CITAC Shrimp Task Force

June 25, 2004


George Felcyn
The PBN Company

Shrimp Task Force Challenges U.S. Shrimp Group: Proposed Food
Tax and Higher Prices on Shrimp Will Harm American Consumers,
Says ASDA/CITAC Shrimp Task Force

Washington, DC — The CITAC/ASDA Shrimp Task Force today challenged the Southern Shrimp Alliance to support its claims that the food taxes averaging as much as 117% it is seeking to impose on over 60% of the shrimp consumed in the United States will not cause shrimp prices to go up or cause fewer Americans to buy or eat shrimp. This challenge comes two days after the Shrimp Task Force released a study that found that antidumping food taxes imposed on shrimp imports would cause prices for all shrimp sold in the U.S. to soar by 44%, and that such a price hike could lead to a one-third drop in all shrimp consumption.

"SSA can't have it both ways," said Wally Stevens, ASDA President and Chairman of the Shrimp Task Force. "In its petition to the U.S. International Trade Commission requesting food taxes on shrimp imports ranging up to 349%, the SSA claims that shrimp prices are too low; now, in response to the Shrimp Task Force studies, the SSA claims shrimp prices are too high. What the SSA can't explain is why Americans at all income levels are buying record amounts of shrimp every year."

Studies released by the Shrimp Task Force showed that the availability of shrimp at the nation's most popular restaurants has skyrocketed, with the number of shrimp offerings on menus at the nation's 200 largest restaurant chains increasing 47% from 1999 to 2003. Purchases of shrimp at grocery stores and other retail outlets doubled between 1995 and 2002. Shrimp consumption by Americans at all income levels has grown, with low income families showing the highest increase (45 percent) of any income level.

"Shrimp has become America's #1 seafood because imports of high-quality, affordable shrimp have allowed more American restaurants — from family-owned restaurants to the most popular chains — to sell a wider variety of shrimp dishes, and American grocery stores to sell millions of pounds of shrimp. Without these imports, shrimp would still be an expensive luxury food that only the rich can afford," said Stevens.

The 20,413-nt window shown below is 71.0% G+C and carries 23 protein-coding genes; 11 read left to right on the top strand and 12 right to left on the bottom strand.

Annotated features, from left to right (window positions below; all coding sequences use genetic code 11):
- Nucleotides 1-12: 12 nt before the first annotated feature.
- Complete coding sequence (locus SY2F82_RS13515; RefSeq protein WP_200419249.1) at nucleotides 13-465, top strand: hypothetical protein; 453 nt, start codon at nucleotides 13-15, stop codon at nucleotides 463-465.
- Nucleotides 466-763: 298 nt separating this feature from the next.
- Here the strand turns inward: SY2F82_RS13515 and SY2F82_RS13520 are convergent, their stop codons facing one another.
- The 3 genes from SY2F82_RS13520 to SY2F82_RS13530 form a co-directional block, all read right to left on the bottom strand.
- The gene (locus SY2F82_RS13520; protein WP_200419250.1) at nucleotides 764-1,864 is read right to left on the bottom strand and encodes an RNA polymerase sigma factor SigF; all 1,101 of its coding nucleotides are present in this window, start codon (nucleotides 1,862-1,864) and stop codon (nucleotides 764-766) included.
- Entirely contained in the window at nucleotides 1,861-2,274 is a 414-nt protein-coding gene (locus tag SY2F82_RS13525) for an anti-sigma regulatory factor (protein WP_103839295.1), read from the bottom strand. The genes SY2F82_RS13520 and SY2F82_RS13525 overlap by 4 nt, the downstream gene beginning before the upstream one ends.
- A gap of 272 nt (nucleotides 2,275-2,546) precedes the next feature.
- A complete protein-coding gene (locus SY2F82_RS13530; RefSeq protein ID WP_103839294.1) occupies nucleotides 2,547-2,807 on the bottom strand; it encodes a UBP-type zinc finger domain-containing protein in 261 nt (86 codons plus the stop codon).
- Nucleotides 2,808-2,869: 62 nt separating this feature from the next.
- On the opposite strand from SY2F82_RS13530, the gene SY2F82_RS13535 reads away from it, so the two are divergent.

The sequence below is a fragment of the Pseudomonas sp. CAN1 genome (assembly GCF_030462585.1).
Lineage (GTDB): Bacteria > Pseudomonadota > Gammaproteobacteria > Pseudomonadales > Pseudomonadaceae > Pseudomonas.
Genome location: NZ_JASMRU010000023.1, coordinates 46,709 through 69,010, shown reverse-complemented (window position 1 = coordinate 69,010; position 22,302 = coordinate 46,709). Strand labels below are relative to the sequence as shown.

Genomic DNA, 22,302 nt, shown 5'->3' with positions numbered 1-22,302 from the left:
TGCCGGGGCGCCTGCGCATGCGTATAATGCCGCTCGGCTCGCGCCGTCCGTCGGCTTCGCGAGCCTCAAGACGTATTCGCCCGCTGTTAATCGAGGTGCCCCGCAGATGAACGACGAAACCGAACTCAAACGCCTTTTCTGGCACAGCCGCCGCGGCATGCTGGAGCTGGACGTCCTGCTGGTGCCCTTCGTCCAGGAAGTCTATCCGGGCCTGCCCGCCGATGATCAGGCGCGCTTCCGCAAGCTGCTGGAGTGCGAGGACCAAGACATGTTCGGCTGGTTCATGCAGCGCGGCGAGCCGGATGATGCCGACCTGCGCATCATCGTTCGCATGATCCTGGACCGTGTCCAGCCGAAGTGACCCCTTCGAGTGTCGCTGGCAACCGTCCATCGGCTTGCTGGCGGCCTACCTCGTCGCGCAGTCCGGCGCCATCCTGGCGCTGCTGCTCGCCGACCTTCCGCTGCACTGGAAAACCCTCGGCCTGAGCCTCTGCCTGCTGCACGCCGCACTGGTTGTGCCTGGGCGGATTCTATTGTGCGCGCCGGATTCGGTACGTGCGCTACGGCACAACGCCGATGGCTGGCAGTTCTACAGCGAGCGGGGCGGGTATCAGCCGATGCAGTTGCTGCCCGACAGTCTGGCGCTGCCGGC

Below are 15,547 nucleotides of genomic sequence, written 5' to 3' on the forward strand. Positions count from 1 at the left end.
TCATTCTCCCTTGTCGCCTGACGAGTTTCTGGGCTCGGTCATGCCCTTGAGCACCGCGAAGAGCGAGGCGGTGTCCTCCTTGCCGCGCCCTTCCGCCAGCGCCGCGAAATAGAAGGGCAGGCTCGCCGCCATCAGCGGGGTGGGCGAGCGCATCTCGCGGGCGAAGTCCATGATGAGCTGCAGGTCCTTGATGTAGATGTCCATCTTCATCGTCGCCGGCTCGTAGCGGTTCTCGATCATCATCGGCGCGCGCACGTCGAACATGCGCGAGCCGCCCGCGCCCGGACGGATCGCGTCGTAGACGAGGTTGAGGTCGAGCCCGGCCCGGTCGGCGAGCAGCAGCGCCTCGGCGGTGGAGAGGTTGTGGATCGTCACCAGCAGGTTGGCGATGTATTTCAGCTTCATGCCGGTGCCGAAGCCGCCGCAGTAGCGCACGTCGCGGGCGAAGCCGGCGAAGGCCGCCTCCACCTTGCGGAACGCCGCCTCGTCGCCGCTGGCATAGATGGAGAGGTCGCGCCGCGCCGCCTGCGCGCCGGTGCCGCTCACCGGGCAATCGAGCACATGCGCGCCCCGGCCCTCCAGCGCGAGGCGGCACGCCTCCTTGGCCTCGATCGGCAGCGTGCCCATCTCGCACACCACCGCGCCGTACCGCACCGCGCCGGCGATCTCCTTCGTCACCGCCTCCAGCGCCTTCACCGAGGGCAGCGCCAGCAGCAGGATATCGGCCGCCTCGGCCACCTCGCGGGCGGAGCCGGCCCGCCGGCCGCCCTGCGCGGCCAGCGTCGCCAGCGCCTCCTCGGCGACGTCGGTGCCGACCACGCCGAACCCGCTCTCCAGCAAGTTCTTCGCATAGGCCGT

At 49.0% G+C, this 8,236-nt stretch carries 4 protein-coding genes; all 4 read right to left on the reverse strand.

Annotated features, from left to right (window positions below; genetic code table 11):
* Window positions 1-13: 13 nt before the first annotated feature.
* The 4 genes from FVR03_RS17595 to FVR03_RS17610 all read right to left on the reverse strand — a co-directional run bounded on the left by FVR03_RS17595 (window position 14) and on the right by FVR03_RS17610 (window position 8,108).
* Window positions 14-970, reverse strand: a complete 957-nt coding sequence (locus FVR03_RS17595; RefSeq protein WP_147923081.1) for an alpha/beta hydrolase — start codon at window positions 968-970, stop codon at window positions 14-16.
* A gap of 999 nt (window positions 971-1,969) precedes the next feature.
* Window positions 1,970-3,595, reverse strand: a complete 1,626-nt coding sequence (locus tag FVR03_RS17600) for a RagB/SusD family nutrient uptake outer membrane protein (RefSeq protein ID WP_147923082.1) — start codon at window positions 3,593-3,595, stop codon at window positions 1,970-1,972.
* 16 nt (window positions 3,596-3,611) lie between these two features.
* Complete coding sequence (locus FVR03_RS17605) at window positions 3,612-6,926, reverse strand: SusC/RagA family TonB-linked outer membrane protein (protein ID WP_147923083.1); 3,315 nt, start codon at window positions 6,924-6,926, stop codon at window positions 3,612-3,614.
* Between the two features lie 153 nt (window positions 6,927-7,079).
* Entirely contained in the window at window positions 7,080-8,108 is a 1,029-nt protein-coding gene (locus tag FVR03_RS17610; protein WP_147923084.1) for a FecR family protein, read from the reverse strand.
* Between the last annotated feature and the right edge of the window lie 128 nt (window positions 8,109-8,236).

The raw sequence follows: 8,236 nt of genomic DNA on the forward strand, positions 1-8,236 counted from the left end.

"As its latest response to our studies shows, the SSA clearly prefers taxation of consumers over competition. They would rather complain about imports than adjust to the reality that modern technology in the form of shrimp aquaculture has changed the shrimp industry for good," said Stevens.

According to Stevens, "The U.S. government must make some critical decisions in this case:
1) It can penalize millions of American families by placing a tax on shrimp that rewards a small group of shrimp processors; 2) It can send a message to these processors that the millions of dollars appropriated by Congress to help to restructure the industry should be spent for that purpose and not diverted, as is proposed in Louisiana, to support this baseless trade case;
3) It needs to recognize that the 250,000 jobs in the shrimp consuming sector — which are twenty times greater than those in the producing sector — are also extremely important, not just to those individuals who hold these jobs, but to the overall American economy."

Stevens concluded: "While SSA prefers to use empty rhetoric and misleading excerpts from old newspaper articles to back its claims, The Shrimp Task Force will continue to use statistical data and sound economic analysis to show that SSA's proposed food tax on shrimp is unjustified, ill-advised, and harmful to the businesses that employ 250,000 workers in "the other domestic industry" as well as to millions of American consumers."

Click here to download the Shrimp Task Force studies or for more information on this issue, contact George Felcyn at or .


© 2004 CITAC Shrimp Task Force